The first part of this Blog gave you a look into the history of Java build tools and the deficiencies of the two most common tools, Ant and Maven. This second and the third part will now show how Gradle works and why it sets a new level for Java build tools.

Gradle is Like Ant, Just Better

Like Ant, Gradle uses build scripts which define named build steps. Build steps can be executed by specifying their names as command line arguments for the tool. By default the tools will look for a build script in the current directory (build.xml for Ant, build.gradle for Gradle) to find the build step definitions.

While Ant names such a step “target”, Gradle uses the term “task”. Ant users should be careful not to confuse the two different meanings of “task”: A Gradle “task” corresponds to an Ant “target”. An Ant “target” defines a sequence of Ant “tasks” to be executed when the target is executed. Likewise a Gradle “task” defines a sequence of Groovy statements to be executed when the task is executed. As you will see below, one can actually execute Ant tasks as part of the Groovy statements defined by the Gradle task.

Other than Ant’s custom XML language, Gradle scripts are essentially Groovy scripts. This makes for a much more readable and powerful build scripting experience.

Gradle Hello-World

The power of Gradle is best experienced by examining some practical examples. I am sure you can guess what our first Gradle build will do:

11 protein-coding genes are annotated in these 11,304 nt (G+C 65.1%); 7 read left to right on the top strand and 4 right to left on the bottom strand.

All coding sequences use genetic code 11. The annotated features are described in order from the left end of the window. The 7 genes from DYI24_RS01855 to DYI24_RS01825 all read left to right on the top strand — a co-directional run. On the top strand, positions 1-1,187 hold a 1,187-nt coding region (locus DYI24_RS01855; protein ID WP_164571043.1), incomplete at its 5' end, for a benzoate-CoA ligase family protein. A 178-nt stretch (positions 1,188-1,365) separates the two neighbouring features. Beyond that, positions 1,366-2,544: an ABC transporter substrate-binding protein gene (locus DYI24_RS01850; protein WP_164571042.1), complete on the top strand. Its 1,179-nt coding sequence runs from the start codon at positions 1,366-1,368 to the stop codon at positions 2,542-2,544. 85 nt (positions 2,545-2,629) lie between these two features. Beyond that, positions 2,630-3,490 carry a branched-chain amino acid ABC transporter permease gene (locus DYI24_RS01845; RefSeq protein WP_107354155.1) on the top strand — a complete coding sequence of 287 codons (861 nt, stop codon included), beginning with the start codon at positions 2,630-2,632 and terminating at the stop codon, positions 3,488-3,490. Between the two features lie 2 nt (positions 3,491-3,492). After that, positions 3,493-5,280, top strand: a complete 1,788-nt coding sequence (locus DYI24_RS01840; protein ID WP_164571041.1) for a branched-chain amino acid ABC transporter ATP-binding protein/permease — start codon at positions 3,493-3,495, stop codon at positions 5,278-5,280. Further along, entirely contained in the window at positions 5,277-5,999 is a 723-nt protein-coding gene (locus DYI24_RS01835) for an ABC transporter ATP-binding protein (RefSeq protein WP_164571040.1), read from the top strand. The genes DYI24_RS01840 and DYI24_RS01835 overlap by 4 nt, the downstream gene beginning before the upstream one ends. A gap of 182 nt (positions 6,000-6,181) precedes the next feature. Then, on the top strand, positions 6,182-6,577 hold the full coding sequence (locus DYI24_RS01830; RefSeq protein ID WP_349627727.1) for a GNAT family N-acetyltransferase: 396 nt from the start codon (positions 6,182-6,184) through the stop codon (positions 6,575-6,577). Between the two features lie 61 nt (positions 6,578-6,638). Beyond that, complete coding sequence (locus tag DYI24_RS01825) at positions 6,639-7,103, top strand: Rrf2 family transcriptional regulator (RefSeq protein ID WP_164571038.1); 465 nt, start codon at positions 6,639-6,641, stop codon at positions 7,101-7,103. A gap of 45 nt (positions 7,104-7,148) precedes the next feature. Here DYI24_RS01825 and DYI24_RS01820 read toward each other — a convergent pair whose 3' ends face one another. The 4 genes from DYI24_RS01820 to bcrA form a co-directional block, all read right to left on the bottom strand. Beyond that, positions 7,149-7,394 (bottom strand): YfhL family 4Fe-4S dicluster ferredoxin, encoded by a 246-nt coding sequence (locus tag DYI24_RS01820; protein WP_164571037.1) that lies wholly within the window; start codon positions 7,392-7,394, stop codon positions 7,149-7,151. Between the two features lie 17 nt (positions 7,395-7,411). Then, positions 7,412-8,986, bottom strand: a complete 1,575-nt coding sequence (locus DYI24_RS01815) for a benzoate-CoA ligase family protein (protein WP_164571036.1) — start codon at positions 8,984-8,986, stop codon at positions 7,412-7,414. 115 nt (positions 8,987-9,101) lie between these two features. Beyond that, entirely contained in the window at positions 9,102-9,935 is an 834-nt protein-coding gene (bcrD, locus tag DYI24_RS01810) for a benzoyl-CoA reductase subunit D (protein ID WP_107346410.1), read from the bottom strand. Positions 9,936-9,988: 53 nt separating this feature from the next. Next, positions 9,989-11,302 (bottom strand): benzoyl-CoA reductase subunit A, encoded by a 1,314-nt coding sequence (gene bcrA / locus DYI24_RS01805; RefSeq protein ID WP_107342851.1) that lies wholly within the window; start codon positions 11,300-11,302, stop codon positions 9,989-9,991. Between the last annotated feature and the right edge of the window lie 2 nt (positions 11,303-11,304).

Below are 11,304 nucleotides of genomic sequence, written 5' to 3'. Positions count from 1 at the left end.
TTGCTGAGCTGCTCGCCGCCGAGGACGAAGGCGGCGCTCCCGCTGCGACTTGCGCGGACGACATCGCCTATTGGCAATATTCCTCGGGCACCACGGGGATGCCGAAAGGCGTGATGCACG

println "Setup tasks ..."

task sayHello {
  group = 'Hello'
  description = 'This task says hello.'

  doLast {
    println "Hello world!"

println "Our tasks have been setup."

Gradle provides a number of built-in tasks. One is the tasks command which will show a list of tasks available for the project:$ gradle tasks
Setup tasks …
Our tasks have been setup.

All tasks runnable from root project

Build Setup tasks
setupBuild – Initializes a new Gradle build. [incubating]
wrapper – Generates Gradle wrapper files. [incubating]

Hello tasks
sayHello – This task says hello.

Help tasks
dependencies – Displays all dependencies declared in root project ’testproject1′.
dependencyInsight – Displays the insight into a specific dependency in root project ’testproject1′.
help – Displays a help message
projects – Displays the sub-projects of root project ’testproject1′.
properties – Displays the properties of root project ’testproject1′.
tasks – Displays the tasks runnable from root project ’testproject1′.

To see all tasks and more detail, run with –all.


Total time: 2.745 secs

The output includes our custom sayHello task in the Hello section. (Gradle takes the section name from the group property which we configured for the task.) The other tasks are predefined by Gradle and available in every build script. (As you will see below, it is easy to modify existing tasks; so if you wanted to, you could extend, completely replace or even delete these predefined tasks.)

The careful observer will note that some task descriptions contain the name testproject1 for our project though we never declared this in our build script. Gradle (unless otherwise configured) will take the name of the directory containing the build script for the project name (which happened to be testproject1 in this case). This gives you a peek preview of Gradles implementation and extension of Mavens “conventions”.